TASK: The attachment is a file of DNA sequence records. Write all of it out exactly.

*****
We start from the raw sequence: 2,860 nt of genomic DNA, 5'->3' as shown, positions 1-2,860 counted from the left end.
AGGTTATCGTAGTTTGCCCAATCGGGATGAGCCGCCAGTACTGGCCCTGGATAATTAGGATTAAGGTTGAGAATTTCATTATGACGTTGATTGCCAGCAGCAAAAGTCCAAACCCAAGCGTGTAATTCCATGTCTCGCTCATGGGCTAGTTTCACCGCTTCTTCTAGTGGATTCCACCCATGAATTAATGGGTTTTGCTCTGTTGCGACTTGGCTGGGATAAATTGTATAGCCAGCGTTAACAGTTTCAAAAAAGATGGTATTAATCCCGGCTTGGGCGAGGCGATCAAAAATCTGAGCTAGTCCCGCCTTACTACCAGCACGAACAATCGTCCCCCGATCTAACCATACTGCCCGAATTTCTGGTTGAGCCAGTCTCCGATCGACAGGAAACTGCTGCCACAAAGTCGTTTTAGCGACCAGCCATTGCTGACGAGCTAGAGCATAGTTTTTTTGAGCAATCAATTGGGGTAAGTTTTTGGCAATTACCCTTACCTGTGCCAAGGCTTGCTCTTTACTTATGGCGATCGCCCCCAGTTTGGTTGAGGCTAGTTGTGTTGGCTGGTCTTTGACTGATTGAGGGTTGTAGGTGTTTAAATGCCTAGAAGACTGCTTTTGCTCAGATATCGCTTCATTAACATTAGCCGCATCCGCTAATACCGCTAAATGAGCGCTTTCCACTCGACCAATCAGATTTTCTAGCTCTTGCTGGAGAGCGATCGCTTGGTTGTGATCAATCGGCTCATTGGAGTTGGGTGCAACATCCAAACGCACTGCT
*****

We start from the raw sequence: 2,860 nt of genomic DNA, 5'->3' as shown, positions 1-2,860 counted from the left end.
AGGTTATCGTAGTTTGCCCAATCGGGATGAGCCGCCAGTACTGGCCCTGGATAATTAGGATTAAGGTTGAGAATTTCATTATGACGTTGATTGCCAGCAGCAAAAGTCCAAACCCAAGCGTGTAATTCCATGTCTCGCTCATGGGCTAGTTTCACCGCTTCTTCTAGTGGATTCCACCCATGAATTAATGGGTTTTGCTCTGTTGCGACTTGGCTGGGATAAATTGTATAGCCAGCGTTAACAGTTTCAAAAAAGATGGTATTAATCCCGGCTTGGGCGAGGCGATCAAAAATCTGAGCTAGTCCCGCCTTACTACCAGCACGAACAATCGTCCCCCGATCTAACCATACTGCCCGAATTTCTGGTTGAGCCAGTCTCCGATCGACAGGAAACTGCTGCCACAAAGTCGTTTTAGCGACCAGCCATTGCTGACGAGCTAGAGCATAGTTTTTTTGAGCAATCAATTGGGGTAAGTTTTTGGCAATTACCCTTACCTGTGCCAAGGCTTGCTCTTTACTTATGGCGATCGCCCCCAGTTTGGTTGAGGCTAGTTGTGTTGGCTGGTCTTTGACTGATTGAGGGTTGTAGGTGTTTAAATGCCTAGAAGACTGCTTTTGCTCAGATATCGCTTCATTAACATTAGCCGCATCCGCTAATACCGCTAAATGAGCGCTTTCCACTCGACCAATCAGATTTTCTAGCTCTTGCTGGAGAGCGATCGCTTGGTTGTGATCAATCGGCTCATTGGAGTTGGGTGCAACATCCAAACGCACTGCT